As strange love stories go, vampire stories generally count among the strangest. Let the Right One In surely counts as even stranger still, a beautiful, haunting, chilly story of pre-teen love, torment, and bloodsucking. This Swedish film, based on the novel by John Ajvide Lindqvist (which borrows its title from the Morrissey song "Let the Right One Slip In") is blood curdling not so much because of its depiction of vampirism, but in its deadly accurate depiction of the cruelty, desperation, and loneliness of pre-teen life.
Twelve year old Oskar (Kare Heldebrant), pale, blond and tormented by bullies, fantasizes about revenge. Night after bleak wintry night, he kills time in the snow-covered courtyard of the apartment complex where he lives with his divorced mother. It's there that he attracts the attention of a new neighbor, a 12 year old girl name Eli (Lina Leandersson) who, except for her dark hair, is even paler than Oskar. She's a ragged child, and looks poorly cared for by Hakan (Per Ragnar), the weary, middle-aged man (her father, her guardian, her servant? -- it's never made clear) she lives with. Hakan suffers a series of misadventures while attempting to procure blood for Eli -- he is, in effect, an ineffectual serial killer, and she is, it turns out, a vampire. Eli, despite gnawing hunger, declines to dine on Oskar, instead befriending the friendless boy. Oskar, at least at first, doesn't seem to notice how peculiar and doleful the girl next door is, but mostly, he doesn't care. When you're all alone, a friend is a friend, no matter how odd.
Eli hints to Oskar that she has been twelve years old for a long time. Let the Right One In makes very clear what a terrible fate that would be -- to live forever on the edge of adolescence, neither child nor adult, in that most confused, tortured, and insecure time of life. Eli and Oskar are both awkward and tentative, and both, in their own way, can also be cruel. Director Tomas Alfredson doesn't romanticize adolescence or vampirism -- Let the Right One In is unambiguously frank about the grim horrors of being either twelve or a vampire (or even worse, both). Let the Right One In is about alienation and isolation, and the recognition that you don't have to be undead to have trouble connecting with people. The very ordinary loneliness of Eli and Oskar has nothing to do with her being a vampire, and everything to do with being a pre-teen and (for whatever arbitrary reason) a social outcast.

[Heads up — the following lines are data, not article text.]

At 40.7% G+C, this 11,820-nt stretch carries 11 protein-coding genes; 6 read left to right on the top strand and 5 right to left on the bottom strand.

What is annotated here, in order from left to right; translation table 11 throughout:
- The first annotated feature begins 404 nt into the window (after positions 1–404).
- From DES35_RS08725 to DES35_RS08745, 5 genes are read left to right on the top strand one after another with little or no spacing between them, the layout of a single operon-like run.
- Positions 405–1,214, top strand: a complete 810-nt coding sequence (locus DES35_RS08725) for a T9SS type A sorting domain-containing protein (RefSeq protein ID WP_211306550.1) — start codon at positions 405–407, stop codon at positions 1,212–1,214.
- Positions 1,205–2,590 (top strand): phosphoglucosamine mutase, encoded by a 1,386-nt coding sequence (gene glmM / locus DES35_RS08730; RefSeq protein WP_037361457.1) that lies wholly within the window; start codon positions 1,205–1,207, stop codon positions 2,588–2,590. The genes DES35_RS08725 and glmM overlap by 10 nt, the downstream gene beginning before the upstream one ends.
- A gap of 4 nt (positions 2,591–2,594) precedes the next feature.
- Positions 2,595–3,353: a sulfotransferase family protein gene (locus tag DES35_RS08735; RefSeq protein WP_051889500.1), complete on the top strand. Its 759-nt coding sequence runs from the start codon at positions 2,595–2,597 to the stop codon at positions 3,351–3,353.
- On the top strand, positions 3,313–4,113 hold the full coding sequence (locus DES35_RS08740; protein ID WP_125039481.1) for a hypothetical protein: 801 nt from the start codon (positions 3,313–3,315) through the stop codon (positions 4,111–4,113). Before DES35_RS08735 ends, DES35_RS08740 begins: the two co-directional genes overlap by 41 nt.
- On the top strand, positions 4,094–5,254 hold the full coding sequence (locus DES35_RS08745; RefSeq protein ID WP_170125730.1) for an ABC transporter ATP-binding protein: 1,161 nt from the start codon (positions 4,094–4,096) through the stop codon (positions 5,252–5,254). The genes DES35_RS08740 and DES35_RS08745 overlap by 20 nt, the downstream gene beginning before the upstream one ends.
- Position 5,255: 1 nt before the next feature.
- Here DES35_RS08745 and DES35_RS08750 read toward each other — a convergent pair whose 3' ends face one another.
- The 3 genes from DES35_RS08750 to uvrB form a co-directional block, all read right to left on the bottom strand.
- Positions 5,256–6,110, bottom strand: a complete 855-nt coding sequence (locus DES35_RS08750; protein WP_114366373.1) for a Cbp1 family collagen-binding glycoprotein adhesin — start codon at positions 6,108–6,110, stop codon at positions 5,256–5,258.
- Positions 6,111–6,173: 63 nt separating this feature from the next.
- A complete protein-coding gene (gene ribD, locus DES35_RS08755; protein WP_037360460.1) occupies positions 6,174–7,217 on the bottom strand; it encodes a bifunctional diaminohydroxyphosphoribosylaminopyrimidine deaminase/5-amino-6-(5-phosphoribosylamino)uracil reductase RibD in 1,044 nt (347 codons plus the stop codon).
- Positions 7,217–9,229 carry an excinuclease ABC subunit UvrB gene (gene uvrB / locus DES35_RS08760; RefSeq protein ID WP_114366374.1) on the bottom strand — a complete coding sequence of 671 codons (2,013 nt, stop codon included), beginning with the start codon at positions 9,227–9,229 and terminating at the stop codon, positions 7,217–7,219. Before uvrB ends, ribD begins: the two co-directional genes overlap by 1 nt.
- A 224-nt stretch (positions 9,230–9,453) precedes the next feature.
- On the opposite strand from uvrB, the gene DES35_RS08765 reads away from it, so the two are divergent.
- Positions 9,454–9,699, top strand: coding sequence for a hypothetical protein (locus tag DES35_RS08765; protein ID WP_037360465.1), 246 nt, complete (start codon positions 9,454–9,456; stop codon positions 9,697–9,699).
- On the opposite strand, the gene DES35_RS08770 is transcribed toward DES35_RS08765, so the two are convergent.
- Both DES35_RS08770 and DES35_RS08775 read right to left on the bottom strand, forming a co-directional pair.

The film's chilliness is expressed in its quiet, still, and meticulous cinematography, as well as its wintry Scandinavian setting. Cinematographer Hoyte van Hoytema abjures the kind of jumpy, hectic movement and off-kilter framing that mark so much of contemporary horror, in favor of a quieter, more contemplative approach that makes the film's occasional spasms of violence and bloodletting (and blacker than black humor) that much more arresting.